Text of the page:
Joseph J. Hartka 
David A. Holbrook 
Arthur R. Smith, Jr. 
Edward E. Thompson 

PERSONNEL ADVISORY BOARD 
Richard V. Barry 
John F. Burke 
Richard K. Hayden 

PLANNING BOARD 

Walter P. Kenney, Chairman 

John DeRoy 

William G. Hooper, Jr. 
Louis A. Maglio 
Kenneth J. Miller 

RECREATION COMMISSION 

Paul J. Bova, Chairman 

John P. Cushing, Vice Chairman 

Lorraine M. Hanna 

Larry Noel 

Francis Sferrazza 



1979 
1979 
1981 
1981 
1980 



1983 
1980 
1979 
1982 
1981 



1980 
1979 
1981 
1980 
1979 





REDEVELOPMENT AUTHORITY 

Raymond A. McNamara, Chairman 1981 

Harold J. Allen, Jr. 1983 

Carl A. Backman 1979 

Wilson J. Belbin 1982 

Currie N. Johnson (State Member) 1979 

REGIONAL VOCATIONAL TECHNICAL SCHOOL COMMITTEE 
Lawrence P. Flaherty 1980 
Frank H. McLean 1979 

REGISTRARS, BOARD OF 

Mary G. Condrey, Chairman 1980 
Robert L. Cavanaugh 1979 
Olin M. London 1981 
Priscilla R. Ward, Clerk 

TOWN FOREST COMMITTEE 
Kenneth C. Motschman 
Robert P. Palmer 
Frank H. Tuttle 

TRUSTEES OF TRUST FUNDS 

Arnold C. Blake, Chairman 1980 

Rachel M. Burns 1981 

Elizabeth R. Fosgate 1982 

WATER AND SEWER COMMISSIONERS 

George R. Allan, Chairman 1981 
Arthur R. Smith, Jr. 1979 



Precinct 4 
William H. Russell, Warden 
Sarah H. Cosman, Dep. Warden 
Elizabeth Cavanaugh, Clerk 
Mary O'Rourke, Dep. Clerk 
Doris V. Russell, Inspector 
Marjorie C. Kennedy, Dep. Inspector 
Mary J. Johnson, Inspector 
Edith Cuoco, Dep. Inspector 

Precinct 5 
Jean LeFavour, Warden 
Dora C. Ardolino, Dep. Warden 
Margaret Blonigan, Clerk 
Janice L. Rudnicki, Dep. Clerk 
Elizabeth Blaisdell, Inspector 
Mary T. Ward, Deputy Inspector 
Edith L. Poloian, Inspector 
Ruth S. Coursey, Dep. Inspector 

Precinct 6 
Margaret L. Perry, Warden 
Nancy J. Tarricone, Dep. Warden 
Barbara M. Cook, Clerk 
Nancy C. DeWilde, Dep. Clerk 
Diane J. Ryan, Inspector 
Patricia D. McNaughton, Dep. Inspector 
Jean F. Howard, Inspector 
Elizabeth Andrews, Dep. Inspector 



Annually 



WILMINGTON ELECTIONS OFFICERS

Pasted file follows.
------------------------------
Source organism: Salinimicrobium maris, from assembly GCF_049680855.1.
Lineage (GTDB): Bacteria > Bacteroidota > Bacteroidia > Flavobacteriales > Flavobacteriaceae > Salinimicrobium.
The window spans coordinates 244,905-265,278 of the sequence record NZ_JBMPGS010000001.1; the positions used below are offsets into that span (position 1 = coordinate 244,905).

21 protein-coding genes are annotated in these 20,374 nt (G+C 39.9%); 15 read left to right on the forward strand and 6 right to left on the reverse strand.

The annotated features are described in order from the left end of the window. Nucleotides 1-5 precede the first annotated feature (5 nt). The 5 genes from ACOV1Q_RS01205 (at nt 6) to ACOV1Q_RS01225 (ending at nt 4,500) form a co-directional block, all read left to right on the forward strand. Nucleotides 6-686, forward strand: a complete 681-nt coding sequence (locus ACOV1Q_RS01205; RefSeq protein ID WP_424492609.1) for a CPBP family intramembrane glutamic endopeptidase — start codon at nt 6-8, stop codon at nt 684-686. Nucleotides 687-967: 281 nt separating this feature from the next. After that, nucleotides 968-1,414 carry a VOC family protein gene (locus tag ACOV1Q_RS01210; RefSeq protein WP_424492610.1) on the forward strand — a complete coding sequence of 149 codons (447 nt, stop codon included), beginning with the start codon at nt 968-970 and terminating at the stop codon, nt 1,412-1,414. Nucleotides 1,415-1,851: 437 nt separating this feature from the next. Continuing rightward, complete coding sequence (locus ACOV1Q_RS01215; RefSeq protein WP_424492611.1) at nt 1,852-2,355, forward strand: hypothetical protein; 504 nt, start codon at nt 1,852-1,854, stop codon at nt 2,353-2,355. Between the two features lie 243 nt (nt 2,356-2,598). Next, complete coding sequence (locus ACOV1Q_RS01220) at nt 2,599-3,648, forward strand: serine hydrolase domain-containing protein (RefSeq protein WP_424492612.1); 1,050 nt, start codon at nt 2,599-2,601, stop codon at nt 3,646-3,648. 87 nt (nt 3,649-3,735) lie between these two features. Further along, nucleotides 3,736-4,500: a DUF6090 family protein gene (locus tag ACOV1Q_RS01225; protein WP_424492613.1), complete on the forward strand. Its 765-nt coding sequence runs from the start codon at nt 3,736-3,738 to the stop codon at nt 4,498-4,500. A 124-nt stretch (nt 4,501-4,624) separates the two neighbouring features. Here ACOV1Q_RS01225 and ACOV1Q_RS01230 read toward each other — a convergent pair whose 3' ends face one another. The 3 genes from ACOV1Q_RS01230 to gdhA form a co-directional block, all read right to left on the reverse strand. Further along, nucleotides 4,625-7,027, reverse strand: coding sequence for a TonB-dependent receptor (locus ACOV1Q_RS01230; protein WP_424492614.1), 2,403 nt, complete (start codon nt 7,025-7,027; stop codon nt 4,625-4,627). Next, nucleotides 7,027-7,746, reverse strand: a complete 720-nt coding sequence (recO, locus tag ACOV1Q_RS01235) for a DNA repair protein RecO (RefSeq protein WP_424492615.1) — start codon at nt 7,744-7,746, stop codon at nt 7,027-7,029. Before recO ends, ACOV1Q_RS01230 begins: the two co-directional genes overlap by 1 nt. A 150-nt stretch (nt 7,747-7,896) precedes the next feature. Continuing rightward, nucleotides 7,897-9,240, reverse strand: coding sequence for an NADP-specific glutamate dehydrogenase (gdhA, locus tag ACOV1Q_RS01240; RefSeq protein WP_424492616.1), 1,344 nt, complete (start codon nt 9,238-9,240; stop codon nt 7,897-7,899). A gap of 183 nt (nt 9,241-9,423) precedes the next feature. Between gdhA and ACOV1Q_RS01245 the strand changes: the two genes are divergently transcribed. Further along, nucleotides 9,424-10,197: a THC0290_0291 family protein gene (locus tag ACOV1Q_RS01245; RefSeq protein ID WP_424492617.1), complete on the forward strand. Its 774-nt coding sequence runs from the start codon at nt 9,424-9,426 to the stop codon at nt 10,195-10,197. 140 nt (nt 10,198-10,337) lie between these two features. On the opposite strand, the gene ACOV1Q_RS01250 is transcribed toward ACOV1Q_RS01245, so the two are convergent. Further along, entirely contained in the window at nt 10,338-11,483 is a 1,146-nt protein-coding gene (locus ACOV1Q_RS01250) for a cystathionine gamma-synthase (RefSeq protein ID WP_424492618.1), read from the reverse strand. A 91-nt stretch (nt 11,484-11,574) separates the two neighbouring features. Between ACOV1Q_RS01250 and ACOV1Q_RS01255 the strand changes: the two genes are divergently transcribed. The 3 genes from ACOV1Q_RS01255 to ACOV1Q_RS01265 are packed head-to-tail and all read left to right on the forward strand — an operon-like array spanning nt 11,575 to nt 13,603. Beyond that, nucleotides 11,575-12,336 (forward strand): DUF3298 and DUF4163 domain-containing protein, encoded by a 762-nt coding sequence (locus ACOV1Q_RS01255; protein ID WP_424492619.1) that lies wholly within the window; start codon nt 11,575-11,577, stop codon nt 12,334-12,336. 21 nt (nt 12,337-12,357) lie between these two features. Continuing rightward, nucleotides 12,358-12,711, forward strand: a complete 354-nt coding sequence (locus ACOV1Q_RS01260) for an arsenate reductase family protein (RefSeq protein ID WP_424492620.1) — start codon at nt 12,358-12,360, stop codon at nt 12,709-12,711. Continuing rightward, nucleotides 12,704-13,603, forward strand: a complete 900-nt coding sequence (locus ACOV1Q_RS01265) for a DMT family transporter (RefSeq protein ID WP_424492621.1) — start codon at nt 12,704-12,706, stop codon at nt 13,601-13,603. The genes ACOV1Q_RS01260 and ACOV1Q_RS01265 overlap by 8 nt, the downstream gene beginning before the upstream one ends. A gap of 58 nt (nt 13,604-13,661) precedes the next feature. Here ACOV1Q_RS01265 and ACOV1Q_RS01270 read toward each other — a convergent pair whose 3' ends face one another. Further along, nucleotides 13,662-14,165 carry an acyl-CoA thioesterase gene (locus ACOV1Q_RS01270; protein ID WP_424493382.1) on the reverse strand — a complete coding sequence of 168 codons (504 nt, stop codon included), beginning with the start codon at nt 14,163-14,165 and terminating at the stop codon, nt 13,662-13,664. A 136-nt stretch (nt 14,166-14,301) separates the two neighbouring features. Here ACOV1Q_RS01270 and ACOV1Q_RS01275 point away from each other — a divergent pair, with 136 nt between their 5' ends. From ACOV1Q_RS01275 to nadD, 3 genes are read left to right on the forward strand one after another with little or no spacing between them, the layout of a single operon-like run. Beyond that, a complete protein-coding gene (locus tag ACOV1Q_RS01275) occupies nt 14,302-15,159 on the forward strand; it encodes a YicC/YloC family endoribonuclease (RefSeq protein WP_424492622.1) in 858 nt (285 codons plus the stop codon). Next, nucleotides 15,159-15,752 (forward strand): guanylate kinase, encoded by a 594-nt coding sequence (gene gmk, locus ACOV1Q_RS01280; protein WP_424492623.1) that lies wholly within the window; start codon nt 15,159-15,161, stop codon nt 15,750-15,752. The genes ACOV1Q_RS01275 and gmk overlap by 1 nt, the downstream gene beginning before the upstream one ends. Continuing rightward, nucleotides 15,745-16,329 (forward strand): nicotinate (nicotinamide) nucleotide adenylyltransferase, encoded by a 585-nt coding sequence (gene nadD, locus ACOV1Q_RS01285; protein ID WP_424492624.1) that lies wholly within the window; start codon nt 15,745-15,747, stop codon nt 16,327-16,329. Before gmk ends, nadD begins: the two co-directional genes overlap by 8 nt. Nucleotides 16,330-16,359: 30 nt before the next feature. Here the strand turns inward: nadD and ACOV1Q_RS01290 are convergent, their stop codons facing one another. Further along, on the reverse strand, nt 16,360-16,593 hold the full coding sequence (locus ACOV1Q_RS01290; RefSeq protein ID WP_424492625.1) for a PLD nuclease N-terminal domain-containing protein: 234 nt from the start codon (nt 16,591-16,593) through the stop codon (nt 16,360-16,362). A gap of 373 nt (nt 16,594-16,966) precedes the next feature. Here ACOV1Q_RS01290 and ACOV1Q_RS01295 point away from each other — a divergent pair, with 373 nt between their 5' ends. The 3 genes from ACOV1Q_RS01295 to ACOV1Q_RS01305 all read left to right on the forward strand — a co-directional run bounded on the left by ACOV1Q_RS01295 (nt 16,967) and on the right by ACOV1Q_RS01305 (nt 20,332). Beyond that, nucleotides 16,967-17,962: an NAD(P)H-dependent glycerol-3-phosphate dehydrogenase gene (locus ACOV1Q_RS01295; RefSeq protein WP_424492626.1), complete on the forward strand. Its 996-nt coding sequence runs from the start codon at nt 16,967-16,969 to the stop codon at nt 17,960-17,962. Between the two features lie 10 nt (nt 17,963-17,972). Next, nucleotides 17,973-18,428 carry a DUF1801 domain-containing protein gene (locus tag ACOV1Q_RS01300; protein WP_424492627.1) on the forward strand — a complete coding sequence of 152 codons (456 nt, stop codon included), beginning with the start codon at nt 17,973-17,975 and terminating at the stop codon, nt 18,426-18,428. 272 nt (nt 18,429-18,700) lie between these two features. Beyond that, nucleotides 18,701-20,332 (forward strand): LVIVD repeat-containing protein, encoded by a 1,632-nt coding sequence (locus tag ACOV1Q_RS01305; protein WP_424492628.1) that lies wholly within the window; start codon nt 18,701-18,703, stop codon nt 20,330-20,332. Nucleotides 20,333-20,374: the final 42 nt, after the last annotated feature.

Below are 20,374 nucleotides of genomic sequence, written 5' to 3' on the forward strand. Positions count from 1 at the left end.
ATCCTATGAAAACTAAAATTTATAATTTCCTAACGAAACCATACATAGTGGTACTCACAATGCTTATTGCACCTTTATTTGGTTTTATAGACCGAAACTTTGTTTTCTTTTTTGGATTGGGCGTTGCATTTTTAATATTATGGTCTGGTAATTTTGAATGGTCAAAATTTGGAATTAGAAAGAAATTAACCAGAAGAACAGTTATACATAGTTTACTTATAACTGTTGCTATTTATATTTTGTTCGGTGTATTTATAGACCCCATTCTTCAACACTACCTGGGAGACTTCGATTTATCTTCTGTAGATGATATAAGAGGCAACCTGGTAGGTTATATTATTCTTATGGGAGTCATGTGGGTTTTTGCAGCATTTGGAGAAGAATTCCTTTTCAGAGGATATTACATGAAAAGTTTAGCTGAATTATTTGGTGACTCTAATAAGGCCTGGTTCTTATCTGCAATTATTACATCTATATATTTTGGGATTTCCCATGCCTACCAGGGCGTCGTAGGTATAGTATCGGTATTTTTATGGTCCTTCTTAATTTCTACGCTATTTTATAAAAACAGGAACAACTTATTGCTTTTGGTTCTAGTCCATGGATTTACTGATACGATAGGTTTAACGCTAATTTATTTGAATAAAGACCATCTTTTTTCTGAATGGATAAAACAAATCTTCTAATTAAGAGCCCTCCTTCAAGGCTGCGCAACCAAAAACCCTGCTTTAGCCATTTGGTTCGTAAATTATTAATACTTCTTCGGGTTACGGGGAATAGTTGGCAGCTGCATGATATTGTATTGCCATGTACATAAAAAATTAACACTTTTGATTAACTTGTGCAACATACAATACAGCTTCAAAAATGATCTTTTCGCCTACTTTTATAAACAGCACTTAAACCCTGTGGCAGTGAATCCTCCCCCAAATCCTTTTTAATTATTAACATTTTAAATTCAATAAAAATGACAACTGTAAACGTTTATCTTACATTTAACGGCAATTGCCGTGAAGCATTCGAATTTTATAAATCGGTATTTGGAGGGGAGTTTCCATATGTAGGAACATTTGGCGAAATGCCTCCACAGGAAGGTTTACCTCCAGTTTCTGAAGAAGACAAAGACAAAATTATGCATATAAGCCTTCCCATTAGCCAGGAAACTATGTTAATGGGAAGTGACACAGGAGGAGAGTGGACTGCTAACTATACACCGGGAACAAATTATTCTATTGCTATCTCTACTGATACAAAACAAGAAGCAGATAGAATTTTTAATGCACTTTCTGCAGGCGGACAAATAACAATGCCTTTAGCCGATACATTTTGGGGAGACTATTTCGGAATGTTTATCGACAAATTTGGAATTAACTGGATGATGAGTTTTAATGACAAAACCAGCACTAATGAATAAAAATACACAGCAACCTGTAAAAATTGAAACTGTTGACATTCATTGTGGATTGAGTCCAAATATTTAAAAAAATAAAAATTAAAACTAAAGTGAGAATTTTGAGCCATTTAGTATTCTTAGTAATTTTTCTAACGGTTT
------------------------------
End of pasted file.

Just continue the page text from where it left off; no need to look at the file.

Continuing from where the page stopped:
Precinct 1 
Mary D'Eon, Warden 
Helen F. Sencabaugh, Dep. Warden 
Joan M. Lanzillo, Clerk 
Sandra S. Volpe, Dept. Clerk 
Clarice J. Ross, Inspector 
Alta Lyons, Dep. Inspector 
Edith Ann Graham, Inspector 
Jane A. Hill, Dep. Inspector 



Annually 



Precinct 2 
Phyllis M. O'Leary, Warden 
Charlotte Stewart, Dep. Warden 
Evelyn S. Burke, Clerk 
Marjorie MacDonald, Dep. Clerk 
Miriam H. Colucci, Inspector 
Lorita B. Bower, Dep. Inspector 
Eleanor Doyle, Inspector 
Henrietta I. Bonnell, Dep. Inspector 



Precinct 3 
Stanley Webber, Warden 
Basil L. Weatherbee, Dep. Warden 
Loretta R. Caira, Clerk 
Alice G. Marcy, Dep. Clerk 
Mary E. Woods, Inspector 
Norinne M. Markey, Dep. Inspector 
Florence A. Balkus, Inspector 
Barbara J. Buck, Dep. Inspector 



OFFICERS AND DEPARTMENT HEADS - JANUARY 1, 1978 - 1979 



Accountant 


Robert H. Peters 


Animal Inspector 


Joseph V. Balestrieri 


Assistant Town Manager 


Reginald Stapczynski 


Cemetery Superintendent 


Francis E. Downs 


Civil Defense Director 


Silverius J. Blonigen 


Constable 


James Edward Burke 


Constable 


Arthur V. Lynch 


Dog Officer 


Joseph V. Balestrieri 


Engineer 


Robert L. Higgins 


Fire Chief 


Arthur J. Boudreau 


Gas Inspector 


William R. Harrison 


Highway Superintendent 


Robert P. Palmer 


Inspector of Buildings 


Charles P. Lawrenson 


Ipswich River Watershed Commission 


Herbert D. Nickerson 


Librarian 


Philip W. Meriam 


Medical Agent, Board of Health 




Metropolitan Area Planning Council 


Madelyn A. McKie 


Middlesex Canal Commission 


O J "I _ T T 1 1 

Stanley Webber 


Middlesex County Advisory Board 


Michael A. Caira 


Milk Inspector 


Ernest F. Romano 


Nurse, Public Health 


Anne Butters, R.N. 


Plumbing Inspector 


William R. Harrison 


Public Building Superintendent 


Roy P. McClanahan 


Police Chief 


Paul J. Lynch 


Recreation Director 


Ronald Swasey 


Sealer of Weights and Measures 


Martin P. Farrell 


Town Clerk 


Priscilla R. Ward 


Town Clerk (Assistant) 


Kathleen M. Scanlon 


Town Collector 


Marion C. Murphy 


Town Collector (Deputy) 


Catherine P. Lindmark 


Town Counsel 


Alan Altman 


Town Sanitarian 


Ernest F. Romano 


Town Treasurer 


Rachel M. Burns 


Town Treasurer (Assistant) 


Elizabeth R. Fosgate